Growing up in the most southern tip of Malawi, I remember my ancestors practicing zero tillage, intercropping maize with pigeon peas, green beans, pumpkins and more.
Later, these were characterized as “uncivilized” ways of farming, and they then adopted “civilized” techniques, such as heavy tillage, ridges and mono-cropping.
Meanwhile these approaches have caused notable problems in agricultural ecosystems as experienced by most farmers.
Later in life, we learn now that agriculture needs to embrace the same approaches as my ancestors did in the name of Climate-Smart Agriculture (CSA). Are we back from where we started?
Agriculture is critical for Malawi, not only for food security but also as a major source of economic growth. It contributes about 30% of the country’s gross domestic product (GDP), and supports the livelihood of approximately 15 million; 80% of the population.
But traditional forms of agriculture that rely on very little external inputs such as improved seeds and fertilizers are unsustainable, deplete soil nutrients, and accelerate soil erosion.
Poor agricultural practices, combined with increasingly unreliable rainfall have left farmers with low crop yields, rampant food shortages, and meager incomes, leading to other poor developmental outcomes.
To address these problems, the Comprehensive Africa Agriculture Development Programme (CAADP) 2015-2035 looks forward to the enhancement of livelihoods and production systems to be more resilient to climatic variabilities and other shocks.
In line with CAADP, the Ministry of Agriculture and Food Security is leading the scaling up of CSA in the country through the World Bank-supported Multi-Donor Trust Fund Agriculture Sector Wide Approach-Supporting Project II (ASWAp-SP). ASWAP-SP promotes CSA for two main objectives.
The first objective to enhance resilience of farmers due to increasing and persistent droughts. The second objective is to improve soil health for increased agricultural productivity.
So far, approximately 140,000 farmers have adopted a range of CSA practices including cover crops, intercropping, crop rotation, composting, and agroforestry.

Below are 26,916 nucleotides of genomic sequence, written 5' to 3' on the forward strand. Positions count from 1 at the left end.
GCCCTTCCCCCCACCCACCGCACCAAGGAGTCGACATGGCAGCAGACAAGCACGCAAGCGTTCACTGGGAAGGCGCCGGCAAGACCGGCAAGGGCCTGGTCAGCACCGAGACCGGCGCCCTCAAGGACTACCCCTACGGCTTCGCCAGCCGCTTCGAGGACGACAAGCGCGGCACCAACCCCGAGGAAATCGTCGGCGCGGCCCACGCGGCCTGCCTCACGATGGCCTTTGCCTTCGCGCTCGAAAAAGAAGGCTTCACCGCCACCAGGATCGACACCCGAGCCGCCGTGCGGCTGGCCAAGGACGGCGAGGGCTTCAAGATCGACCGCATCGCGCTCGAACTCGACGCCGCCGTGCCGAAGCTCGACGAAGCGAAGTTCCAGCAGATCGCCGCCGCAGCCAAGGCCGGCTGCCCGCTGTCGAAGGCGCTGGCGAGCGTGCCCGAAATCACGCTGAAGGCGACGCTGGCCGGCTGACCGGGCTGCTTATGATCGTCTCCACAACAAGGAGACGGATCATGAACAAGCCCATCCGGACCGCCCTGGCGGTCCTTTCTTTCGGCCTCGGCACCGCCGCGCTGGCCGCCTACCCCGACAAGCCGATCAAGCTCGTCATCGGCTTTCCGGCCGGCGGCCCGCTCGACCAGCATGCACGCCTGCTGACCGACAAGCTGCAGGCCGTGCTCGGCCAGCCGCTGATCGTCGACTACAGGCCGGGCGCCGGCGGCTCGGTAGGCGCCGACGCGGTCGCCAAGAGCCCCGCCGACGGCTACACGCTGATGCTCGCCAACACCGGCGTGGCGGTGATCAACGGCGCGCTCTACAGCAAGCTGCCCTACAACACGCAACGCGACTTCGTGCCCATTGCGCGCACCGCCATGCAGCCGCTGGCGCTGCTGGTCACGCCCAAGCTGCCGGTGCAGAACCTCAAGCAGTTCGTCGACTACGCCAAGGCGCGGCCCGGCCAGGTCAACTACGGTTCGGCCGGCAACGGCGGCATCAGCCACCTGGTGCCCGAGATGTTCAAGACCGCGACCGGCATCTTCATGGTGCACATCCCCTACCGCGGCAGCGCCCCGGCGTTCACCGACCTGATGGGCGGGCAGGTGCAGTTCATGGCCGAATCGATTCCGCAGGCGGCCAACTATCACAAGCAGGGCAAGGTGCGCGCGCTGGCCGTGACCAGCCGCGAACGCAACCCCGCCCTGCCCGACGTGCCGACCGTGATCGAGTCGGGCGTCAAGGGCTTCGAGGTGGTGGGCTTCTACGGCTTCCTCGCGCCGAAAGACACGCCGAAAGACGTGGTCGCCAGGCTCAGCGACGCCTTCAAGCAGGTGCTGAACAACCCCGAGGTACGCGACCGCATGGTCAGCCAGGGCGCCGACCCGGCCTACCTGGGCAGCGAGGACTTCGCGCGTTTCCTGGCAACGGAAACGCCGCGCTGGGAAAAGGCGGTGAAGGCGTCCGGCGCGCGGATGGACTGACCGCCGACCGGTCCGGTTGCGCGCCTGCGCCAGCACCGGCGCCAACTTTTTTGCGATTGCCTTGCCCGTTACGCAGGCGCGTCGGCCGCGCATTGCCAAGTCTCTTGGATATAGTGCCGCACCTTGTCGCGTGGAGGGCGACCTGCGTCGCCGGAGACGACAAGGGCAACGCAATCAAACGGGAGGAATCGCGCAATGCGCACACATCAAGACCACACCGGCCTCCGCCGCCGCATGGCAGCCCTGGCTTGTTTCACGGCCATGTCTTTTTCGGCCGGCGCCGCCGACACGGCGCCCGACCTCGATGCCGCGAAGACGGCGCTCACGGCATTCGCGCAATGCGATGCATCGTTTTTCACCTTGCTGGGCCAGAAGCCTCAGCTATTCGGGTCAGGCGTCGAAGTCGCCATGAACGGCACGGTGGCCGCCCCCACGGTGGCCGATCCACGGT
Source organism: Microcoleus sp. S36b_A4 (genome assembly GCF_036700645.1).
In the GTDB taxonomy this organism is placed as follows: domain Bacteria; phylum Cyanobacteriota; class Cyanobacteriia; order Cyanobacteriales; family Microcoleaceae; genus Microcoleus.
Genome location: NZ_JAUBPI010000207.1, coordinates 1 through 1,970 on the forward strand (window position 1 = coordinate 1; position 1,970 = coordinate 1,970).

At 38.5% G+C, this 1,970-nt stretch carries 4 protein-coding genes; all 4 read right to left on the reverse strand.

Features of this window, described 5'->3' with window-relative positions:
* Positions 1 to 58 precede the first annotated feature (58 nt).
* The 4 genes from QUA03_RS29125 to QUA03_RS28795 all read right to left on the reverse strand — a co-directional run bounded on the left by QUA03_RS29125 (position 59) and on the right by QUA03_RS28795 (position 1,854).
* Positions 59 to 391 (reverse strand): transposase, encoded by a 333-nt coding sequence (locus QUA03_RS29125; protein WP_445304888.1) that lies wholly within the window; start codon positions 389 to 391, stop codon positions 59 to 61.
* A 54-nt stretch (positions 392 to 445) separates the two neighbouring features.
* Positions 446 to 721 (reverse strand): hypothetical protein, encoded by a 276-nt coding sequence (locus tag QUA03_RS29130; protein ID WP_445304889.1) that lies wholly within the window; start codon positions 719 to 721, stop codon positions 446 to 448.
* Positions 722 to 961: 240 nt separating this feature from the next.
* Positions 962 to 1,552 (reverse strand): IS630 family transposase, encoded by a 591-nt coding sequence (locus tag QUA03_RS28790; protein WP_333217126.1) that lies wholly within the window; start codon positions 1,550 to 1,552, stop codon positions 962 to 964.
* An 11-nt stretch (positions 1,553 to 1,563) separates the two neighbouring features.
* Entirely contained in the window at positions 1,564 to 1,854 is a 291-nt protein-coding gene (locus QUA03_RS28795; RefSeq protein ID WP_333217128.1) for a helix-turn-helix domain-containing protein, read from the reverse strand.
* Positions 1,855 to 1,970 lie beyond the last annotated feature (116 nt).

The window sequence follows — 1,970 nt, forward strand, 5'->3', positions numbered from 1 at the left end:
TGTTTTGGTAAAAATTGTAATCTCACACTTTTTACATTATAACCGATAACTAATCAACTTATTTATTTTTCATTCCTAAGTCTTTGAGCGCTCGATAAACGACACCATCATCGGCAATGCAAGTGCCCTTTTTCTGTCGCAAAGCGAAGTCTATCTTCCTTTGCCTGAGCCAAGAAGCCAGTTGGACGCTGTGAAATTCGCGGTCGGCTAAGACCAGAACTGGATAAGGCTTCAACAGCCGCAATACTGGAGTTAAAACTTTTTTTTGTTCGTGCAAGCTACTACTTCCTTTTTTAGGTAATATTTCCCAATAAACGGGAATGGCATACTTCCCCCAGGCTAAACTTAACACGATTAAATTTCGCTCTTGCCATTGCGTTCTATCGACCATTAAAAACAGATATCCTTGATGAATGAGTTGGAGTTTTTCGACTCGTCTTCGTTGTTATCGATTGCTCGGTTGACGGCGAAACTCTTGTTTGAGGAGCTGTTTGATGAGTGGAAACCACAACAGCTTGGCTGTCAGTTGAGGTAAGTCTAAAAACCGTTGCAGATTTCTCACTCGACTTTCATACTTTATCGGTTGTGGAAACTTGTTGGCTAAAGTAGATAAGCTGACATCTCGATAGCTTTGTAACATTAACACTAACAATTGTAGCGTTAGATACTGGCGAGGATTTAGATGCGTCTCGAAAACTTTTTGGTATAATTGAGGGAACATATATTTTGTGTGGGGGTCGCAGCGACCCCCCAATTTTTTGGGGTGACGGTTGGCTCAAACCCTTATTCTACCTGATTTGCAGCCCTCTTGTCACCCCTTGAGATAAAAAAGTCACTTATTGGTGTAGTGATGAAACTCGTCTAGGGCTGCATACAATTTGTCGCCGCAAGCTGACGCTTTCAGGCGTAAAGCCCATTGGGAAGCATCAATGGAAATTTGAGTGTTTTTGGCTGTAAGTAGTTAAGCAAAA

The project has improved the soil health of nearly 28,000 ha and fostered agroforestry on 42,000 ha of agricultural land.
Farmers who have adopted CSA practices have increased their resilience to erratic climatic conditions and their impact, enabling them to attain food security amid difficult situations.
It’s also led to increased yields and income, allowing farmers to meet other needs and resulting in improved livelihoods.
CSA adoption also has long term benefits, as it continuously improves soil health for improving agricultural productivity, and that in turn increases the ability to recover from extreme weather shocks.
But despite the evident benefits, the adoption of CSA technologies faces several socioeconomic and institutional barriers in Malawi.
These include uncoordinated policies and strategies within the agriculture sector, continuous use of traditional agricultural tools, inadequate knowledge and skills for CSA technologies, and failure to explore and tap from digital technologies.
So how best, can Malawi build a more climate-smart agriculture and food system? First, there is benefit in harmonizing policies and approaches that encourage the adoption of CSA.
The absence of harmonized policies results in uncoordinated approaches on how to engage beneficiaries who end up being confused by information from different stakeholders.
Promotion of approaches such as the 4Fs concept in agroforestry–which fosters planting of fertilizer, fruits, fodder and fuel trees—is an example that demonstrates harmonization of existing policies.
Second, it is important to build capacity for CSA implementation. The priorities in this area include strengthening research through partnerships with international research institutes, which can help to develop high-yielding, stress-tolerant, climate-ready varieties.
Farmers will need to upgrade their knowledge of extension agents with agricultural innovation and CSA practices, facilitate sharing CSA techniques, and provide support to local and indigenous knowledge systems.
World Bank-supported Agricultural Productivity Program for Southern Africa provided a very good starting point by developing and promoting drought resistant varieties.
Third, integrating agricultural mechanization by developing and adapting locally appropriate machinery and farm power in collaboration with the private sector will spark ownership among farmers.
The government can promote private ownership of agricultural machinery and farm power and incentivize the development of farmer-to-farmer service-hiring markets to meet growing demand of mechanization services from smallholders.
Finally, leveraging digital technologies to promote on-farm efficiency, environmental sustainability and financial and market inclusion is fundamental.
The priorities here are the deployment of digital platforms that will respond to farmers’ needs, provide accurate information, be easy to use, affordable and be easily accessible to farmers.
Scaling up climate-smart agriculture in Malawi is vital to ending hunger and boosting shared prosperity sustainably. The ASWAp-SP is an important first step which stakeholders can build upon for sustainable agricultural transformation in the country.
By Mercy Chimpokosera-Mseu, World Bank Environmental Specialist